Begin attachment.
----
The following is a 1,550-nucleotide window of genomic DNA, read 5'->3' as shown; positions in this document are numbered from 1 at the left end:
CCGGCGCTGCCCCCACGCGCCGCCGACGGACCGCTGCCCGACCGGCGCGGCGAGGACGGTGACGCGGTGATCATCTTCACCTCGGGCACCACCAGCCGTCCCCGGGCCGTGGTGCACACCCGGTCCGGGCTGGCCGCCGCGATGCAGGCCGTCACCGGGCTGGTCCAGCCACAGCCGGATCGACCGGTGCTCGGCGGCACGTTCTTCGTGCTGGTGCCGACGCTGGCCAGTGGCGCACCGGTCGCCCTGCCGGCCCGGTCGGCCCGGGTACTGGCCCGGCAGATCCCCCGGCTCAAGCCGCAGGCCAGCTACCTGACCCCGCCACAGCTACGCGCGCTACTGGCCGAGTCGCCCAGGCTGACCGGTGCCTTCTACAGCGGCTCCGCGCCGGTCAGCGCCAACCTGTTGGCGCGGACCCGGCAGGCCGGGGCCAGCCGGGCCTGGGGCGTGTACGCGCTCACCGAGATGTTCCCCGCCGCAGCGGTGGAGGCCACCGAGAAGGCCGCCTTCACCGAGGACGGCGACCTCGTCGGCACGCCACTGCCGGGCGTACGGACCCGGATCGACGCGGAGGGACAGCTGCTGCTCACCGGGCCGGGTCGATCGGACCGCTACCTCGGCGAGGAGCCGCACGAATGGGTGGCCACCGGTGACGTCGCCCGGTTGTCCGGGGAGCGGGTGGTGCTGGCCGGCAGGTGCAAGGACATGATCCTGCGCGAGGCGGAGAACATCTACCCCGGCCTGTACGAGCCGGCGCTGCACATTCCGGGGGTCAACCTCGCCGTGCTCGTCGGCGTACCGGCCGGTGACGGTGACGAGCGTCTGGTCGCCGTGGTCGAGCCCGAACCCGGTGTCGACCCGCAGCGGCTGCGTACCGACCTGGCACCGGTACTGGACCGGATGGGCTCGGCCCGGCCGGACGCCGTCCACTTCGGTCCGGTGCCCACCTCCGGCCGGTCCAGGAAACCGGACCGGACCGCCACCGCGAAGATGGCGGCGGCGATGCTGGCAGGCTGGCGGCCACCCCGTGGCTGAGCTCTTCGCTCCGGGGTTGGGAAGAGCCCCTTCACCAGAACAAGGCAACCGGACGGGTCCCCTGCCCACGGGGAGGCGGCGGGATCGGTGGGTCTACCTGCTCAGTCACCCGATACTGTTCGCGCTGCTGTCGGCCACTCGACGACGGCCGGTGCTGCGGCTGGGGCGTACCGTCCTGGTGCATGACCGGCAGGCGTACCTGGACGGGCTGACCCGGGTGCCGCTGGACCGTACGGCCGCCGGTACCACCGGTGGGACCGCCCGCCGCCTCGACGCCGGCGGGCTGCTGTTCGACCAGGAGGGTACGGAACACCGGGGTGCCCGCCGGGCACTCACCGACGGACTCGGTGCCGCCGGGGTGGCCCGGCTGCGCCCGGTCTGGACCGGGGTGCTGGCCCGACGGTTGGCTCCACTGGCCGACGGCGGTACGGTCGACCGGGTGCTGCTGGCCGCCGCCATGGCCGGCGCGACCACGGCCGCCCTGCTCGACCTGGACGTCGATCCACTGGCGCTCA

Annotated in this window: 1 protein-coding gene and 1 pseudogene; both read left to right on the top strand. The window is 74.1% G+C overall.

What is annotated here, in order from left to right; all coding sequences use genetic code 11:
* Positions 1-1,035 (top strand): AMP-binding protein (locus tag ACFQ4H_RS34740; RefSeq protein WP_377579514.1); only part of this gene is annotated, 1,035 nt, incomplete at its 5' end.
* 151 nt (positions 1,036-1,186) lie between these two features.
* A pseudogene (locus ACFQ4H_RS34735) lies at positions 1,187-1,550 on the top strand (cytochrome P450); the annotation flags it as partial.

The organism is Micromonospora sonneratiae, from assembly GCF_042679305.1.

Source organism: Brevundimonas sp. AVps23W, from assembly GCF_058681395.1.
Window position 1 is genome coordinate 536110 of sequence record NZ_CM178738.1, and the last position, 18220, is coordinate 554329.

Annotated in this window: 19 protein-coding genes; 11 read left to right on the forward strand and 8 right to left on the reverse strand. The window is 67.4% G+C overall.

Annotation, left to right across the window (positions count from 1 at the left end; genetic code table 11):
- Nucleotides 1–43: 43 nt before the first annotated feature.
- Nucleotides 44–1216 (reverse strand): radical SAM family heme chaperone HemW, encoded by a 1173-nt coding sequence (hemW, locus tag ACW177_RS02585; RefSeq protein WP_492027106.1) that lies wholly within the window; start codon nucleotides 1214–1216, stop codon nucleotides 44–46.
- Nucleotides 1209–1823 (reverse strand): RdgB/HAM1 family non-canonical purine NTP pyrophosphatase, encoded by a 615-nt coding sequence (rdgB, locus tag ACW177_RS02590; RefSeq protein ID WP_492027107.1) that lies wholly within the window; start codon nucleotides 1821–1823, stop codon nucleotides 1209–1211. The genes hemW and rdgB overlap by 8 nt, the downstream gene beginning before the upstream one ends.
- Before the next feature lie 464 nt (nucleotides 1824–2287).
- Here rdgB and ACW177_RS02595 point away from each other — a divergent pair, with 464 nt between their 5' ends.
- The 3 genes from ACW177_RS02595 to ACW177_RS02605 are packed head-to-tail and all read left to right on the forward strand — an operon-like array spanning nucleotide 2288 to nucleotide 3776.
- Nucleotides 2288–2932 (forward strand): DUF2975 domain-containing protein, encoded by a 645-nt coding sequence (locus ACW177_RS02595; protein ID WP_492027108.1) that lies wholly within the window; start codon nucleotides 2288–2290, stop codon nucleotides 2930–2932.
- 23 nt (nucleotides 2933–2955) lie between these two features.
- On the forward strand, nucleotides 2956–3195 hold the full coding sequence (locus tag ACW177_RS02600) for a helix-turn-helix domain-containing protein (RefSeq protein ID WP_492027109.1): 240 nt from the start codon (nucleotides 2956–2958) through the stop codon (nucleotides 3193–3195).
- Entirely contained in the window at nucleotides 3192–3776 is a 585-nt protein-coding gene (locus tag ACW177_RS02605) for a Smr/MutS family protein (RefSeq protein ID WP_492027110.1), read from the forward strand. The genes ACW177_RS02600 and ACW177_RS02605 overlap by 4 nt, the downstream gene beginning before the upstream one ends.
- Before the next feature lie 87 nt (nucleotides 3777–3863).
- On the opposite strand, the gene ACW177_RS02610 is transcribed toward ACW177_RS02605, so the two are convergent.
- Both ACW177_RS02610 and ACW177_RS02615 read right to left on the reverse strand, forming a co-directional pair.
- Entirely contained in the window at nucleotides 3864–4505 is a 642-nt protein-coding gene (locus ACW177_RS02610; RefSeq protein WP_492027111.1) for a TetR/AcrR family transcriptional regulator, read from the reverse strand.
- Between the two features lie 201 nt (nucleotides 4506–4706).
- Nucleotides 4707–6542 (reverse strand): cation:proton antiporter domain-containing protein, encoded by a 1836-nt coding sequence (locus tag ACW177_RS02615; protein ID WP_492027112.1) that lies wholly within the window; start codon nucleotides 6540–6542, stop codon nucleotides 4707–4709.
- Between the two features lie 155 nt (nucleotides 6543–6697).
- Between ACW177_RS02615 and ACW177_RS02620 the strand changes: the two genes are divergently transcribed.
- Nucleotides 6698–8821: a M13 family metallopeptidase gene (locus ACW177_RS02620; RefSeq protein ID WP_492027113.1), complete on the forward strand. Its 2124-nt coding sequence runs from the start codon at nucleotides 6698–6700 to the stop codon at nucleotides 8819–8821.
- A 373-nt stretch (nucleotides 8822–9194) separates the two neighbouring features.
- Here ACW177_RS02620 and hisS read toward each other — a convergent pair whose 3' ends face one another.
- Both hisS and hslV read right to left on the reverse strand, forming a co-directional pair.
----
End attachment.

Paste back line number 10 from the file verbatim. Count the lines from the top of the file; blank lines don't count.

Window position 1 is genome coordinate 536110 of sequence record NZ_CM178738.1, and the last position, 18220, is coordinate 554329.